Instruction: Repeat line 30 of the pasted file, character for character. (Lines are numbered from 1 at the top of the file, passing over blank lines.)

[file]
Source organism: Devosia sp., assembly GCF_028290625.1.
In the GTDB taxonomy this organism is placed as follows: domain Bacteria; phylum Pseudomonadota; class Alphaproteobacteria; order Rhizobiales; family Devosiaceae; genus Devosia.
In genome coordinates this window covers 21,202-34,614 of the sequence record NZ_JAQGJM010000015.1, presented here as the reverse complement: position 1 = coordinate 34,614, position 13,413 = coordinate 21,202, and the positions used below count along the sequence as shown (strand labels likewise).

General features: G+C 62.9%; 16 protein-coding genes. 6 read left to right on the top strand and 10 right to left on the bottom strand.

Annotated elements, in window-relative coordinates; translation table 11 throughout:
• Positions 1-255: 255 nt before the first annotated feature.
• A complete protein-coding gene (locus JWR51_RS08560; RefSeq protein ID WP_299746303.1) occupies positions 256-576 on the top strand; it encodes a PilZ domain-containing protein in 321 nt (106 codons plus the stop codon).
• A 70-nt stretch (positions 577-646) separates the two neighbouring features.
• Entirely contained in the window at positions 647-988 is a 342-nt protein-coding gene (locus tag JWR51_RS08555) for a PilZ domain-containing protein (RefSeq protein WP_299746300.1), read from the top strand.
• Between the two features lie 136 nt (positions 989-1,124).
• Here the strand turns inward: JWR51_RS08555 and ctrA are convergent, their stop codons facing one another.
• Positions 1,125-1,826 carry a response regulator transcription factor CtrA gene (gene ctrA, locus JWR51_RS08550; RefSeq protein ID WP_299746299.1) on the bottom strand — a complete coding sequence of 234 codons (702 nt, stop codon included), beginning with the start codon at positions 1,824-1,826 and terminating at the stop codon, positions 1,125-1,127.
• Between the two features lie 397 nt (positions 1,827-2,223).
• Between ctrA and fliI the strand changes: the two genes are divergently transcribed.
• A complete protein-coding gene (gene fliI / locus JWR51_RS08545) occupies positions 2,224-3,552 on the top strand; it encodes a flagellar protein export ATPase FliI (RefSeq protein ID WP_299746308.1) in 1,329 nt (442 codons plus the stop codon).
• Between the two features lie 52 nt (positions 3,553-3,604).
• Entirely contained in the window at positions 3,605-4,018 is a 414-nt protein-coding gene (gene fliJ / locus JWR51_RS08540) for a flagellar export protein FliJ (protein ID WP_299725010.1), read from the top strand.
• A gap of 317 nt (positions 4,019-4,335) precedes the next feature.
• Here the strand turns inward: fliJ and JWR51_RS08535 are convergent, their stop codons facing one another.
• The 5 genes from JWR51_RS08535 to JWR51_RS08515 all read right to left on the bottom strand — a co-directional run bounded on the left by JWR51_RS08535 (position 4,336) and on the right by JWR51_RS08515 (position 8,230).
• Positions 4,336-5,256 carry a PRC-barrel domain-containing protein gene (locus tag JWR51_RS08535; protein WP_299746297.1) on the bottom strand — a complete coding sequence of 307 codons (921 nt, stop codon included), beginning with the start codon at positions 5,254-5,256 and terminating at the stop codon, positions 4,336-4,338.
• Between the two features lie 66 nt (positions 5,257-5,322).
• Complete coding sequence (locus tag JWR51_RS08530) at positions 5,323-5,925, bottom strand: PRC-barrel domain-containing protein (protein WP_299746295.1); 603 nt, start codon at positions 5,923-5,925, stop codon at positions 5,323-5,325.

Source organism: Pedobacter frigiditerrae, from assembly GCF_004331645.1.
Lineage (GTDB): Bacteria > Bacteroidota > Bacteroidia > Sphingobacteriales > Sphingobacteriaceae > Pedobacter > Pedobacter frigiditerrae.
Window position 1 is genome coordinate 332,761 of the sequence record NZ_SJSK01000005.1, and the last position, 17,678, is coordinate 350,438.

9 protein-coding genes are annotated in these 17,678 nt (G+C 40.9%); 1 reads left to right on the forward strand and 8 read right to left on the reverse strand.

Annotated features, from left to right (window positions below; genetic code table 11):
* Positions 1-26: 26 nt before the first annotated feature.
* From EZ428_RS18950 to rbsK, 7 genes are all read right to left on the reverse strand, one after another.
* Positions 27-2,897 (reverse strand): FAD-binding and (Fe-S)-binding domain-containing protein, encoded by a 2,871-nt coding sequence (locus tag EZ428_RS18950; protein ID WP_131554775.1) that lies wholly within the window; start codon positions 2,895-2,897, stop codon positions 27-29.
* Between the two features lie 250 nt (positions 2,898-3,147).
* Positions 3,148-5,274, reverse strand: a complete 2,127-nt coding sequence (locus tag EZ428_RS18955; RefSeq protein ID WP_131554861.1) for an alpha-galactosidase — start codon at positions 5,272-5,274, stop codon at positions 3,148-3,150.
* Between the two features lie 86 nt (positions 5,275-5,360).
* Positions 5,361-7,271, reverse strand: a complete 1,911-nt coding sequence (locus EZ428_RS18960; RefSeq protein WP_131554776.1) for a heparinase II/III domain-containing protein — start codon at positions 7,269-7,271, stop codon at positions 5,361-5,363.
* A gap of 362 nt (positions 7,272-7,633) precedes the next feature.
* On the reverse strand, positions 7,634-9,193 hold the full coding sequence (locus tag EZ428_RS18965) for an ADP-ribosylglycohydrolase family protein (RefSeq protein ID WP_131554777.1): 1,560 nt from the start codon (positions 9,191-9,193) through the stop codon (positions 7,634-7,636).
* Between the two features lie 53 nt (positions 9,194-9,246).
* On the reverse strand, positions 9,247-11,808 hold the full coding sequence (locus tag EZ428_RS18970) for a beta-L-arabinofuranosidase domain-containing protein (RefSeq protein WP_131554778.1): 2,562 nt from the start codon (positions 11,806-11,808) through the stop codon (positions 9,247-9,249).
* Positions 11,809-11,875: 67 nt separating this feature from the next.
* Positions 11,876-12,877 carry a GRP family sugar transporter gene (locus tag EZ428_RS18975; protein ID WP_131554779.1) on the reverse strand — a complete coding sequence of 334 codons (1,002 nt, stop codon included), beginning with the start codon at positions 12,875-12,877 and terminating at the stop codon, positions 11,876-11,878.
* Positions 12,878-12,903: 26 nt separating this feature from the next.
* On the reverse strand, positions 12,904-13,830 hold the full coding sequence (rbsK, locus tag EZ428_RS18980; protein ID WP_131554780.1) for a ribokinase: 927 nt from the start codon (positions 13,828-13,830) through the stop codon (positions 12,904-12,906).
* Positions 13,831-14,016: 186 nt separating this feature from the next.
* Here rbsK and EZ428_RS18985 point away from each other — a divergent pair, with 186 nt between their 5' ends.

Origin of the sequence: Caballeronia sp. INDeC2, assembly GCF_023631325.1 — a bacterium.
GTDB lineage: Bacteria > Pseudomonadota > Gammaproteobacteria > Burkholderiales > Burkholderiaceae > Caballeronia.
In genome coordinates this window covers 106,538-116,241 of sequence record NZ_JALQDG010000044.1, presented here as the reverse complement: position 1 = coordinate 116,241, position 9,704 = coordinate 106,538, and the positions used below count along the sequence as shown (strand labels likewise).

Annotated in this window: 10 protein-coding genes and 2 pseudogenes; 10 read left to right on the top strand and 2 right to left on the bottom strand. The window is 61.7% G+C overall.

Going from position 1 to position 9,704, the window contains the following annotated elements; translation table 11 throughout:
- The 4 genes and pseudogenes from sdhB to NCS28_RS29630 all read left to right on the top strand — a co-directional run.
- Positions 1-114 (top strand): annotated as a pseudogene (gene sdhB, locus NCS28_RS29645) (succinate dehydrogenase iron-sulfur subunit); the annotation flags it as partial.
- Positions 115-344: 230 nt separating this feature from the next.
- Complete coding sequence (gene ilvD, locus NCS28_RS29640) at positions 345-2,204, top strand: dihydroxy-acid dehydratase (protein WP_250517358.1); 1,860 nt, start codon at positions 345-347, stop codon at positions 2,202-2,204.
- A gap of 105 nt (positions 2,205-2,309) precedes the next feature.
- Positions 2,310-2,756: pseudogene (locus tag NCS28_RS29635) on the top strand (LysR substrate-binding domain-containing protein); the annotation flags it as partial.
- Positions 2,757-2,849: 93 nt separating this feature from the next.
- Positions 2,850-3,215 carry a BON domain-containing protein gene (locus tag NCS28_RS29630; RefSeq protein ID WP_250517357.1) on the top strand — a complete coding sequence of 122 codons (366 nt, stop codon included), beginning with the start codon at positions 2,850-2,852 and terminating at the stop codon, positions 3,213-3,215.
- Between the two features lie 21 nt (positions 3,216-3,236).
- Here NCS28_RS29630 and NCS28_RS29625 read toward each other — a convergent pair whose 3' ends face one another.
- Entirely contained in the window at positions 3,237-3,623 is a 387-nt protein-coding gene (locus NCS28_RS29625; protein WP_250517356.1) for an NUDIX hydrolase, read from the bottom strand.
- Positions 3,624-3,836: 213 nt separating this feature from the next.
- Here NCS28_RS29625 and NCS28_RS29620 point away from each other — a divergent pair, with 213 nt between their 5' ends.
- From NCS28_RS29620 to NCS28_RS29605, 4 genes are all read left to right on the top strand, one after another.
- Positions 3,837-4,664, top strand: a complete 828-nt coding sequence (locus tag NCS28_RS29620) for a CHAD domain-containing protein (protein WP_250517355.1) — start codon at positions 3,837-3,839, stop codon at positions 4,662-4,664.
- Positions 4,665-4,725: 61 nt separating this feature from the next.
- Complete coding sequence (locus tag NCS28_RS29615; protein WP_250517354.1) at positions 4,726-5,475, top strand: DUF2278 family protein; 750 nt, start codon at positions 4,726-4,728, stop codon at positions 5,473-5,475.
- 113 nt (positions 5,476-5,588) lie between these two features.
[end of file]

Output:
* From EZ428_RS18950 to rbsK, 7 genes are all read right to left on the reverse strand, one after another.